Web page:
I'm not sure if this behavior is bizarre, but here's what's happening: it seems if I run git blame on a file, any lines in that file that are from the initial commit have a SHA with a leading caret (^), like this

^bb65026 (Brian Danielak 2012-10-27 19:11:54 -0700 1) hello, world!
bbcd4a96 (Brian Danielak 2012-10-27 19:11:54 -0700 2) hello again!

Steps to Reproduce

From a terminal prompt:

mkdir newProject
cd newProject
git init
echo 'hello, world!' >> testFile.txt
git add testFile.txt
git commit -m "Initial Commit"
git blame testFile.txt

Then verify your blame output has a leading caret, as mine did (though your SHA likely won't match)

^bb65026 (Brian Danielak 2012-10-27 19:11:54 -0700 1) hello, world!

As a test, you can try adding a second line to a file and re-committing, to see that only the hash of the first line contains a leading caret

echo 'hello again!' >> testFile.txt
git add testFile.txt
git commit -m "Initial Commit"
git blame testFile.txt

My blame output now looks like this:

^bb65026 (Brian Danielak 2012-10-27 19:11:54 -0700 1) hello, world!
bbcd4a96 (Brian Danielak 2012-10-27 19:11:54 -0700 2) hello again!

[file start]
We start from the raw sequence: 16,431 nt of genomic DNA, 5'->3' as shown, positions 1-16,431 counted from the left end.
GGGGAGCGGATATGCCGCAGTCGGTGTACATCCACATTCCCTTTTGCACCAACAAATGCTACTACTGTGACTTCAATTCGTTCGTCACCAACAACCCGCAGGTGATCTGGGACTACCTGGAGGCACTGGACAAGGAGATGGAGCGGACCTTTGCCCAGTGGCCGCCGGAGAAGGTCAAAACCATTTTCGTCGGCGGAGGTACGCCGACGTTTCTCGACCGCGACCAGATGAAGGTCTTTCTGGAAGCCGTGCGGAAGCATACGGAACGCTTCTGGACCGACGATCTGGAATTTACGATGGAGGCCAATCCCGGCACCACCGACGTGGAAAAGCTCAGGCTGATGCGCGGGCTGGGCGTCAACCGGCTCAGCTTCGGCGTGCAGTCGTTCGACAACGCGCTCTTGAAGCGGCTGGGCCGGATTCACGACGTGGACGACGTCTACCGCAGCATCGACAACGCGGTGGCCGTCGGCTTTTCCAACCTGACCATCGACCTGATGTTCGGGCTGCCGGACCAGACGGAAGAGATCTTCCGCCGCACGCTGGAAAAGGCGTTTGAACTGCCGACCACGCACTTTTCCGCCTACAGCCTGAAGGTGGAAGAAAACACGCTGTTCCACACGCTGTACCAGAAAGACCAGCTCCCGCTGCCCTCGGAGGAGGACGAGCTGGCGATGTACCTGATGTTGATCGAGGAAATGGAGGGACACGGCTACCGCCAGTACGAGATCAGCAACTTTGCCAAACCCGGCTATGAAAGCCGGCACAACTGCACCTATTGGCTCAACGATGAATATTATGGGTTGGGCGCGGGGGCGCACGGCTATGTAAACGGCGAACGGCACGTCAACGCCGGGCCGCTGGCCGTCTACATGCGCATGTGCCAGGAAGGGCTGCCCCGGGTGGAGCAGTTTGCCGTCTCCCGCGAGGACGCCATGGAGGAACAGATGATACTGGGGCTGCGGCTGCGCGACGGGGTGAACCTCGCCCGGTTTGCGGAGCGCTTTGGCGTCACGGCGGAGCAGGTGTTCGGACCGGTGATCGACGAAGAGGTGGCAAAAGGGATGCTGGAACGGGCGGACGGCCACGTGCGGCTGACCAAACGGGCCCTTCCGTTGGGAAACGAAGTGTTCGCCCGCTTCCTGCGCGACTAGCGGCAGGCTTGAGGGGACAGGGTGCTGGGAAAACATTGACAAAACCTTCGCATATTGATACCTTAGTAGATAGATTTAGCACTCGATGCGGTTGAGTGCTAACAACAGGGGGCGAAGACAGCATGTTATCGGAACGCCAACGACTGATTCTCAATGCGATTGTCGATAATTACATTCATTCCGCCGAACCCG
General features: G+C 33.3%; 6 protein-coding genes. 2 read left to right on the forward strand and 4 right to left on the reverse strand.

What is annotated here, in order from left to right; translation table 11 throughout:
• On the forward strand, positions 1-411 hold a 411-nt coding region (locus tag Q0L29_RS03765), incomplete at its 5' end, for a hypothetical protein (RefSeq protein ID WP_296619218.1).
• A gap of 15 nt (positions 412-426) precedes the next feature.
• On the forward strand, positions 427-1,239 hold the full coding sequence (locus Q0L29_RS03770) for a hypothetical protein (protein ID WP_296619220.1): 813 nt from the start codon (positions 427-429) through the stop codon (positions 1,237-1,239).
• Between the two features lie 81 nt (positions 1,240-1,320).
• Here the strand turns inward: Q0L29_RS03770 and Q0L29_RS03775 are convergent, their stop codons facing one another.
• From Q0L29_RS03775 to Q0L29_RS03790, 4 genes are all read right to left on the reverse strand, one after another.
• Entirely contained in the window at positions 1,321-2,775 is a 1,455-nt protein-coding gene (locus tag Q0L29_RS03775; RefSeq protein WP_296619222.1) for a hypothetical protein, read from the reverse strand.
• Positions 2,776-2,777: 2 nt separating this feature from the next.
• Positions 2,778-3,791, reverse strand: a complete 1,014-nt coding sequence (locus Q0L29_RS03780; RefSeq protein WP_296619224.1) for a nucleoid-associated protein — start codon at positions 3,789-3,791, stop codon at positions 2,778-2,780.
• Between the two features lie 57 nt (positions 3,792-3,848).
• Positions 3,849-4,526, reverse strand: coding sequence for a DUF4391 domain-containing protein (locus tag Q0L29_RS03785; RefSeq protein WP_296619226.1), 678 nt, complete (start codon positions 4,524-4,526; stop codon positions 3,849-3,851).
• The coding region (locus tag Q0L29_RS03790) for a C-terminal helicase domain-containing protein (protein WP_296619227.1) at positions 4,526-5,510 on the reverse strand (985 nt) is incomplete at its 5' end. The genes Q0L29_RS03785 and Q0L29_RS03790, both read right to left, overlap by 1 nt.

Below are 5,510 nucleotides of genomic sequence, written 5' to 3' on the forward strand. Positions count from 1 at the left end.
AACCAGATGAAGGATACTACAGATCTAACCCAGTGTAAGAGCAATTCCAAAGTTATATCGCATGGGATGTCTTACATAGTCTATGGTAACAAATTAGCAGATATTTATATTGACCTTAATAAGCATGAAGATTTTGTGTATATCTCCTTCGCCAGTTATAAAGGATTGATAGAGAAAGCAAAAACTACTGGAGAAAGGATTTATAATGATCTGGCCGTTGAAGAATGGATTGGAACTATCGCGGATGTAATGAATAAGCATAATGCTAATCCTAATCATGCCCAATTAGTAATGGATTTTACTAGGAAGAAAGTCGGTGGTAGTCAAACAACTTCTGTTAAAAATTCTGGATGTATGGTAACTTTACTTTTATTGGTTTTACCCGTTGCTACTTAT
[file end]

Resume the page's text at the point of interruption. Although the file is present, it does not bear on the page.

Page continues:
Can anyone explain why this happens, and whether I should have expected it? Does it only happen when a line comes from the first commit in a repo? If so, why?

  • btw - you can still do: git log bb65026 -p etc. (less the caret) and see those details. – SaminOz Sep 1 '16 at 20:16
up vote 17 down vote accepted

The docs for git blame actually do mention the caret as being used for a "boundary commit", which it looks like they're defining something like "the oldest commit in this blame range" -- in your case it's the project's initial commit, but with some different options you may have only blamed up to commits from 3 weeks ago.

  • Wow! Thanks. I see now where that is in the documentation :-) – briandk Oct 28 '12 at 2:52
  • Could the man page describe this better? Is there a better place for the description of the 'caret' prefix? – Philip Oakley Oct 28 '12 at 21:16
  • @PhilipOakley Yes, the man page could definitely stand to be more clear about a boundary commit. A cursory search of 'git "boundary commit" on Google doesn't turn up anything more clear from the git man pages. – Mark Rushakoff Oct 29 '12 at 0:40

I ran into this issue suddenly in a very old repository and was confused by it.

The problem ended up being that I had somehow gotten a shallow clone at some point. A simple git fetch --unshallow remedied it.

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